Iran on February 4 responded to US President Donald Trump’s fresh sanctions against Tehran with sanctions of its own directed at American interests and additional missile tests carried out as part of an annual military exercise.
The US Treasury Department on February 3 imposed sanctions on Iran after Trump warned Tehran it was “playing with fire” in the wake of its test-firing of a medium-range ballistic missile on January 29. It listed measures undertaken against 13 individuals and 12 entities - although sanctions experts were largely agreed they amounted to little more than a shot across the bow rather than anything major.
Nevertheless, in response Iran said it “will take action against a number of American individuals and companies that have played a role in generating and supporting extremist terrorist groups in the region or have helped in the killing and suppression of defenceless people in the region,” according to an Iranian Foreign Ministry statement published by the state-run Islamic Republic News Agency. The targets of its sanctions would be named later, it said.
The annual military drill, held in Semnan province, tested domestically-made missile systems, radars, command and control centres and cyber warfare systems.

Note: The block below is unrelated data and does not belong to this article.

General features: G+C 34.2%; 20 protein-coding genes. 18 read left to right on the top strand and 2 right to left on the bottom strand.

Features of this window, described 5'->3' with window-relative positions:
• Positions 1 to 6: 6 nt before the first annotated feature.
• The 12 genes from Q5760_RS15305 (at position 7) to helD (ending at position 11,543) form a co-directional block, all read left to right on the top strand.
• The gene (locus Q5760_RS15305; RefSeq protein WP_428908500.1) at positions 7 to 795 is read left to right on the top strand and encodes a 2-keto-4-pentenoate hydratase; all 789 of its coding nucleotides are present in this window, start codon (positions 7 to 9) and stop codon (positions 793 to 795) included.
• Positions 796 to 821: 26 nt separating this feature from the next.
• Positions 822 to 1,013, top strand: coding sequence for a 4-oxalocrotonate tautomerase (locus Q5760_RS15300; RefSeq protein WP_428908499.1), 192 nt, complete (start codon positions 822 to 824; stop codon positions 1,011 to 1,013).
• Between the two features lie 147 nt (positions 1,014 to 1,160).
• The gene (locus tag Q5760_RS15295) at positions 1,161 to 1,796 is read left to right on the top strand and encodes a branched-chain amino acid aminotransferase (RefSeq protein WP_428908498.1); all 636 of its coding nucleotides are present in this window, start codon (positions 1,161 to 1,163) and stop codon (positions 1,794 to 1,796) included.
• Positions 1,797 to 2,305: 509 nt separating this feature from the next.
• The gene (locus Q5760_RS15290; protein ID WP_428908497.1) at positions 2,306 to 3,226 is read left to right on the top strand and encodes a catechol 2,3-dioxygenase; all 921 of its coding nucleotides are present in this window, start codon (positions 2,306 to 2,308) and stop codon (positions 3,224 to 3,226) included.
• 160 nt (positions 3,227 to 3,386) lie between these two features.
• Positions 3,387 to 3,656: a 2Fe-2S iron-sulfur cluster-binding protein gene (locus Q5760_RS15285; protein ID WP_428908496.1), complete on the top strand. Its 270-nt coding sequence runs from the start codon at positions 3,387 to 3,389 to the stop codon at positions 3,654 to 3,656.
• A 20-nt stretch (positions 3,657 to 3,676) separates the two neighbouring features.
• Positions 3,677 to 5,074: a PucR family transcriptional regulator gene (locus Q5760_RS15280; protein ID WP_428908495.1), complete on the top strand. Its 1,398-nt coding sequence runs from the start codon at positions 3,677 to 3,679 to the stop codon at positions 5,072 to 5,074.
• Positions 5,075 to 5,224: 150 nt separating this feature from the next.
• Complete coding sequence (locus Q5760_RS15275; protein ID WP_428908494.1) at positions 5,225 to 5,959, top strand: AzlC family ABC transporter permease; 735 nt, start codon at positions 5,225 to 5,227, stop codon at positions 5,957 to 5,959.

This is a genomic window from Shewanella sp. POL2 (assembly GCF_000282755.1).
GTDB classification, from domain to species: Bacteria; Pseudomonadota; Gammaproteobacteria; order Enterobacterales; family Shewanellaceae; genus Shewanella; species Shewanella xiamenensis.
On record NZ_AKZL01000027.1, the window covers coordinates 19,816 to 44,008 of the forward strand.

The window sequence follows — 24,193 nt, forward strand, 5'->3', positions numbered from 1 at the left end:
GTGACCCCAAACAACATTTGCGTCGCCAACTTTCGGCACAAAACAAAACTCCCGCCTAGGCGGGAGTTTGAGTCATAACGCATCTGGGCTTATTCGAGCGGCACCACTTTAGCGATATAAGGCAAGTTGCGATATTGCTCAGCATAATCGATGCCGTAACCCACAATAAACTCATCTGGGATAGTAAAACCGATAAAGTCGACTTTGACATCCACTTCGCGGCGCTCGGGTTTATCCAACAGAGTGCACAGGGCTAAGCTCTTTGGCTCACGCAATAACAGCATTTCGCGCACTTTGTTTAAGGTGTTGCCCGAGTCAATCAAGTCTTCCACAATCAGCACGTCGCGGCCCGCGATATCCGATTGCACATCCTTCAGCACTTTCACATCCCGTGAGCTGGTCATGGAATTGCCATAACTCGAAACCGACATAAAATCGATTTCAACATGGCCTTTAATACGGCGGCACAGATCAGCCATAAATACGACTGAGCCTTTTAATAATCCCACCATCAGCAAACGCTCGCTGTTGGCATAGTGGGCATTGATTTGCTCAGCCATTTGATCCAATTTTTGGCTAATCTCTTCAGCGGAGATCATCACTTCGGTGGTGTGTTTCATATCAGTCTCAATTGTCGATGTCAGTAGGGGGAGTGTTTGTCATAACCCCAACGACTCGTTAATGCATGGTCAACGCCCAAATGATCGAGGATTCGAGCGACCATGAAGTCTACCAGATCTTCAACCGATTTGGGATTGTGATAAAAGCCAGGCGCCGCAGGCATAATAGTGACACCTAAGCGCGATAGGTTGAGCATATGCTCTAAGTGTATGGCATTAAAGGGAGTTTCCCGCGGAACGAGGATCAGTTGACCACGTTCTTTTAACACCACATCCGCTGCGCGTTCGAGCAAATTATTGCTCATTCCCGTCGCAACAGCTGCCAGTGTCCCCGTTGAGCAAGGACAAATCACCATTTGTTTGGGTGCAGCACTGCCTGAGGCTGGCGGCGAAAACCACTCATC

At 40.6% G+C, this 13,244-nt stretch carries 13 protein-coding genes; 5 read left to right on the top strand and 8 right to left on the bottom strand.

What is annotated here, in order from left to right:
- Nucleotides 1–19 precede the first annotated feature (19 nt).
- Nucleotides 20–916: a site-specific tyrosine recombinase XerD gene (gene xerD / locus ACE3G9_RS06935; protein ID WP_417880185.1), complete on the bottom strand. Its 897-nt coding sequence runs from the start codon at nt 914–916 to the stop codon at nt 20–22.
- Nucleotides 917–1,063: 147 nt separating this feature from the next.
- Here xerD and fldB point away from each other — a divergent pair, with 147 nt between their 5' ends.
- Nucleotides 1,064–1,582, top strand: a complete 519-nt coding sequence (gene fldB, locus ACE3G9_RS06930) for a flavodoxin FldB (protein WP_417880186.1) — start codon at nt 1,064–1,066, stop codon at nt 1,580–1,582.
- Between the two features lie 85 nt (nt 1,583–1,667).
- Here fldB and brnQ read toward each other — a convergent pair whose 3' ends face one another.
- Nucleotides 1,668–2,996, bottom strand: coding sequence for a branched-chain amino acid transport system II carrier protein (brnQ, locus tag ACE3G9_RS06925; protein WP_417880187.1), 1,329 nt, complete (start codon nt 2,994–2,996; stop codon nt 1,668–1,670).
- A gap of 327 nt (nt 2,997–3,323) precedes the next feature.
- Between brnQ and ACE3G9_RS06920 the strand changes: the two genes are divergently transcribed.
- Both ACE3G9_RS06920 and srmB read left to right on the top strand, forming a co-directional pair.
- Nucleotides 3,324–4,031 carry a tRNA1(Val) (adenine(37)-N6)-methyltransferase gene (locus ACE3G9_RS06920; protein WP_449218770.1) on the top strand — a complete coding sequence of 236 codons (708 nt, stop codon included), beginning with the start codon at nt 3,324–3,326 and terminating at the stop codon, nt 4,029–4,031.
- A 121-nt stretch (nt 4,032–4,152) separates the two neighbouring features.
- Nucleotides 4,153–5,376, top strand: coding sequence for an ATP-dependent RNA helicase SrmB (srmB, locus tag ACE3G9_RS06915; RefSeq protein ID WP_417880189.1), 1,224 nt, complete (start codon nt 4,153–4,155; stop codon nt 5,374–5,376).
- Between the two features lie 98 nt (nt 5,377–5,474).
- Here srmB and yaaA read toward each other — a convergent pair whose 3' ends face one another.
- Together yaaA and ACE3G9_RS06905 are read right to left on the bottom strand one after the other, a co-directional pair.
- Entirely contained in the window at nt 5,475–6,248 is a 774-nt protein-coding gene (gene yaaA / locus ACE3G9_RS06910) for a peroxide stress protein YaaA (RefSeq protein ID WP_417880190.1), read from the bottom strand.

Tehran and Washington are at odds over whether the test-firing of the missile breached United Nations Security Council Resolution 2231 introduced in relation to the 2015 nuclear deal that relieved sanctions against Iran in return for the country dismantling much of a programme that could have led it to producing a nuclear weapon. The Iranian government contends that there was no breach because the missile concerned is not designed to carry a nuclear payload.
Washington, which under Trump is taking a far more abrasive stance towards Iran given the military support the Americans say the Iranians are lending to favoured groups in Syria, Iraq and Syria, said there should be no ballistic missile testing fullstop.
The renewed brinkmanship between the US and Iran may unnerve many of the big Western investors, including America’s Boeing, who have poured into sanctions-free-era Iran pursuing lucrative deals since the nuclear deal took effect in January last year. Total, Shell, Siemens, Lukoil, BASF and Daewoo Engineering and Construction are other major foreign names looking to push forward investments in the Islamic republic.
The Iranian foreign ministry said the sanctions imposed under Trump were inconsistent with the spirit of the UN resolution and the nuclear deal.
The announced US sanctions affect nationals from Iran, Bosnia, St Kitts & Nevis, China and Lebanon.
Companies sanctioned include Qingdao-based Cosailing Business Trading Company Ltd., Jiangbao-based Ningbo New Century Imports and Export Company, Tehran-based East Star Company and Beirut-based Maher Trading and Construction Company.
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